With one year to go before the 2012 Olympics start, you can be sure that plenty of charities will be thinking of running Olympics-themed fundraising events to tie in with this significant festival of sport. But they might be well advised to steer clear of any mention of the Olympics or Paralympics because of the stringent laws in the UK that restrict the use of words, names or signs that refer to these events.
If they get it wrong charities could face an injunction, be required to pay damages, and face criminal proceedings if there has been a sale of goods, which might well describe the process of fundraising.
Of course, as the London Organising Committee of the Olympic and Paralympic Games (LOCOG), points out, "The value of the London 2012 brand is vital to the funding of the Games" and efforts need to be made to protect it.
However, if you think that the restrictions are the standard ones about not using the Olympics or Paralympics logo and related trademarks, the mascots, the motto, the Team GB logo, the web address, or not implying in advertising that your fundraising event is part of the Olympics, then you would be wrong. The London Olympic Games and Paralympic Games Act 2006, which adds to the Olympic Symbol etc. (Protection) Act 1995, goes much further in its restrictions.
According to it, LOCOG has the rights to protect from misuse by 'unauthorised persons' some very generic words, many of which you can imagine fundraisers including in their promotional material. For example, if you use two of the following 'category 1' terms you could be infringing LOCOG's rights: Games, Twenty twelve, 2012, Two Thousand and Twelve.
Or, choose one of those words and add in one from 'category 2' and you could be committing the same offence: gold, silver, bronze, Medals, Summer, Sponsor, London.
So, if your charity was planning on running some 'Summer Games', encouraging supporters to go for 'gold in 2012' in their events, or encouraging companies to become a 'Sponsor in 2012' then you might want to think again.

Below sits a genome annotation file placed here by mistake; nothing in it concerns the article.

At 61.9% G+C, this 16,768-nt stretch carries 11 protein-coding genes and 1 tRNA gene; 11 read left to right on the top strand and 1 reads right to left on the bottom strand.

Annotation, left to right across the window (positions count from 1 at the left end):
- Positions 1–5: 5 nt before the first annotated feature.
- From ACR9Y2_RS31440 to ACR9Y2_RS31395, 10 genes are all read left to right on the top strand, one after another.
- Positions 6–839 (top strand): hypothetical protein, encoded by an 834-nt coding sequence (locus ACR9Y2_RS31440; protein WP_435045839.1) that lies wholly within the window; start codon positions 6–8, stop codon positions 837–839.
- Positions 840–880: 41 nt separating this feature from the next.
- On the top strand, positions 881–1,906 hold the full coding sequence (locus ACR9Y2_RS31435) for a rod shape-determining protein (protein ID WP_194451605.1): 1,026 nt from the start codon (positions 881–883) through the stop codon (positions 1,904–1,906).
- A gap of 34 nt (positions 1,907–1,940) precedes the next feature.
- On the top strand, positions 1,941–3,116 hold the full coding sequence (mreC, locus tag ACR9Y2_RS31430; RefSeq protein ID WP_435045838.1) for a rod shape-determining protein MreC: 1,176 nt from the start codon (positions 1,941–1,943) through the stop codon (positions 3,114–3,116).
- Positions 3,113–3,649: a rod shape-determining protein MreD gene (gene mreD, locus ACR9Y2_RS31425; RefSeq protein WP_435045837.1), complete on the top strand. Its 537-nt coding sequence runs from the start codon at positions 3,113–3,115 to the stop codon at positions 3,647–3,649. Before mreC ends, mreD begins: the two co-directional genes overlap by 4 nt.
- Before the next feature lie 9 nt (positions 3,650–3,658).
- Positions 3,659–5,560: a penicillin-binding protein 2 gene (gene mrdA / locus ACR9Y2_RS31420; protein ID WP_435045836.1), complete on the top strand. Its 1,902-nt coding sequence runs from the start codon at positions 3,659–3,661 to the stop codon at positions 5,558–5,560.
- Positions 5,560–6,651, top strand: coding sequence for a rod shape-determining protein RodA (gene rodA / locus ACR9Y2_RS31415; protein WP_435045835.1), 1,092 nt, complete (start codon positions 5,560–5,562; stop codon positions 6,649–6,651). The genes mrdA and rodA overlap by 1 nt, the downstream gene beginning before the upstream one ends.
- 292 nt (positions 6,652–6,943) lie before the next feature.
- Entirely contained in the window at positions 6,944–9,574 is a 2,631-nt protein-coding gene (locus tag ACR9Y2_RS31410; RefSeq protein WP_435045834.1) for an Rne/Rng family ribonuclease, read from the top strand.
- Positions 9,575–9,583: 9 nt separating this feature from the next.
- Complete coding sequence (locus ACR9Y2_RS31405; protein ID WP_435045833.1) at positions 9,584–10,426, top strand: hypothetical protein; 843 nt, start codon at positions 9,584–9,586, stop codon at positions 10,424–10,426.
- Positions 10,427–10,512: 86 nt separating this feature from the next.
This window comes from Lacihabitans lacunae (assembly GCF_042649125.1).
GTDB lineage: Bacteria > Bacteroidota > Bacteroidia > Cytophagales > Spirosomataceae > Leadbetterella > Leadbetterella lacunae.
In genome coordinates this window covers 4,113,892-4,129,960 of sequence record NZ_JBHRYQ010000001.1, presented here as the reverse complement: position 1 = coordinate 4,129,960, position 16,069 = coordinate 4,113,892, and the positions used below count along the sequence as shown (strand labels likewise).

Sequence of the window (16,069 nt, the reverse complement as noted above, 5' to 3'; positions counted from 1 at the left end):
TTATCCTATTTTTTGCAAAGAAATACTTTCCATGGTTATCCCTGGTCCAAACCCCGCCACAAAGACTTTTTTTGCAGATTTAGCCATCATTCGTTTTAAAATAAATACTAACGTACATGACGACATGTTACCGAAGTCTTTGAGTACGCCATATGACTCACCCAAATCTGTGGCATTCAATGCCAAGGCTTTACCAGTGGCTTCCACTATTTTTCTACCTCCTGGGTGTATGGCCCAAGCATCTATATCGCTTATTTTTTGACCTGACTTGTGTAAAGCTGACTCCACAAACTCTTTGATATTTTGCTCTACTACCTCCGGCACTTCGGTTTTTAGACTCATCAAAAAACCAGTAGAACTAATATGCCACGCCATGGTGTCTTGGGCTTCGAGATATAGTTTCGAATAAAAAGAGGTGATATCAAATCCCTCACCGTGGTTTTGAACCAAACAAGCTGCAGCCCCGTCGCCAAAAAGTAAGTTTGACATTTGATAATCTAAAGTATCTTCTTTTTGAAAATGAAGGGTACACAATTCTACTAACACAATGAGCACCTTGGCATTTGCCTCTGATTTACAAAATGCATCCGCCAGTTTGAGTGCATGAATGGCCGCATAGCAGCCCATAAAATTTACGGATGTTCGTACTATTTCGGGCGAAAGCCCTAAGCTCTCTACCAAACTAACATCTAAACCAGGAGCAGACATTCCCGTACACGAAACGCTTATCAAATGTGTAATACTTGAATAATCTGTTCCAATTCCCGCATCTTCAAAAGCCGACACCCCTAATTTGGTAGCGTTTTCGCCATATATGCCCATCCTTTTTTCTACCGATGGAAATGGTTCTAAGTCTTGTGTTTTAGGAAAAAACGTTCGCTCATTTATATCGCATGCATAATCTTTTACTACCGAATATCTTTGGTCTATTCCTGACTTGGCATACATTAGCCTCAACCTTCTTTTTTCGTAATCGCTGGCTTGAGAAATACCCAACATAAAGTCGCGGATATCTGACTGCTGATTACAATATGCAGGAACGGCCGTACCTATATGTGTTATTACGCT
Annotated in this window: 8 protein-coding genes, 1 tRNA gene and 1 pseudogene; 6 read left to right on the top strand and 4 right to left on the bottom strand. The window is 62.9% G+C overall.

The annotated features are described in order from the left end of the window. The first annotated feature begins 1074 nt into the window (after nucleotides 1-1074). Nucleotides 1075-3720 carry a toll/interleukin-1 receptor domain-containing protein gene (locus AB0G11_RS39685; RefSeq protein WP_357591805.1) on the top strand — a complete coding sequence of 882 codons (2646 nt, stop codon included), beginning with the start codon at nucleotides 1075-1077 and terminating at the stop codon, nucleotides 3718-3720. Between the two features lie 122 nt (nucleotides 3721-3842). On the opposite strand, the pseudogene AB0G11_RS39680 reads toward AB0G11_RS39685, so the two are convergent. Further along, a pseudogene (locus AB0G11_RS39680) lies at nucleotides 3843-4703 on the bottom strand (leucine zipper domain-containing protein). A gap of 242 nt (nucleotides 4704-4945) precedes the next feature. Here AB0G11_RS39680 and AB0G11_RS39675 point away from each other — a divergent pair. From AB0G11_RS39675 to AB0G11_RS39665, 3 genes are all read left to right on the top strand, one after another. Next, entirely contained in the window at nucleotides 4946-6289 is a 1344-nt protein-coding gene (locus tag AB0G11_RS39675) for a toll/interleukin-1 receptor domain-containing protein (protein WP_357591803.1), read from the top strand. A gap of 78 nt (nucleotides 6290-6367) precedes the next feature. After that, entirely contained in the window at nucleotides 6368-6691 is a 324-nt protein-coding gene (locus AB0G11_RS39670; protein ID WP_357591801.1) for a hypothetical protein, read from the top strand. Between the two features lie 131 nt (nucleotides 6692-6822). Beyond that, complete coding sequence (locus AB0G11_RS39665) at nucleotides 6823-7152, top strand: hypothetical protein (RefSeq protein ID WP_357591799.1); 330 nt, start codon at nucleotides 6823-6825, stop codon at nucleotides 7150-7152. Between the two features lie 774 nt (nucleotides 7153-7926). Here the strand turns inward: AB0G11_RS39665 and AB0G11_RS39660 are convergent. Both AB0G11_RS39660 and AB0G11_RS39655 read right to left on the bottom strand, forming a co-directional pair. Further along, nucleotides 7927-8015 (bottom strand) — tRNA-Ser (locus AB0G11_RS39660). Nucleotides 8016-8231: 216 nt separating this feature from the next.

Charities should be aware that even the phrase 'Summer 2012' should be avoided. This surprising combination was highlighted by charity law specialists Bates, Wells and Braithwaite LLP (BWB), who have today advised a number of charities about the restrictions that they face.
In BWB's view, the rights enjoyed by LOCOG are "extremely broad", adding "many in the legal and marketing sectors believe they go far beyond what is necessary to protect their legitimate interests in the Olympic and Paralympic names and imagery".
Will charities face legal action in the coming year? There is no reason why LOCOG would be more lenient towards charities who appear to them to be cashing in on the valuable Olympic brands. Many charities are also limited companies or undertake trading through a limited company subsidiary so the distinction might not be appreciated by LOCOG's lawyers.
LOCOG is granting some not-for-profit organisations limited rights to use certain of the Games' Marks through its London 2012 Inspire programme, its Get Set Network for schools, and its Cultural Olympiad.
Charities found to infringe LOCOG's rights outside of these networks will therefore be even more likely to be on shaky ground.
LOCOG says that "We know that people will express their excitement in a variety of ways and do not want to stifle their enthusiasm", so aims to "help people understand what they are allowed to do" rather than resort to legal action every time. But of course, it adds: "Formal court proceedings will always be a last resort but, where necessary, LOCOG will take legal action to resolve the matter."
Which words can charities and businesses use? Apparently it is safe to refer to 'an Olympic-size swimming pool', and other 'honest' statements that are not made for promotional purposes.
So don't go for gold in 2012 if you are a charity, unless your lawyers are faster, higher and stronger than those of LOCOG.
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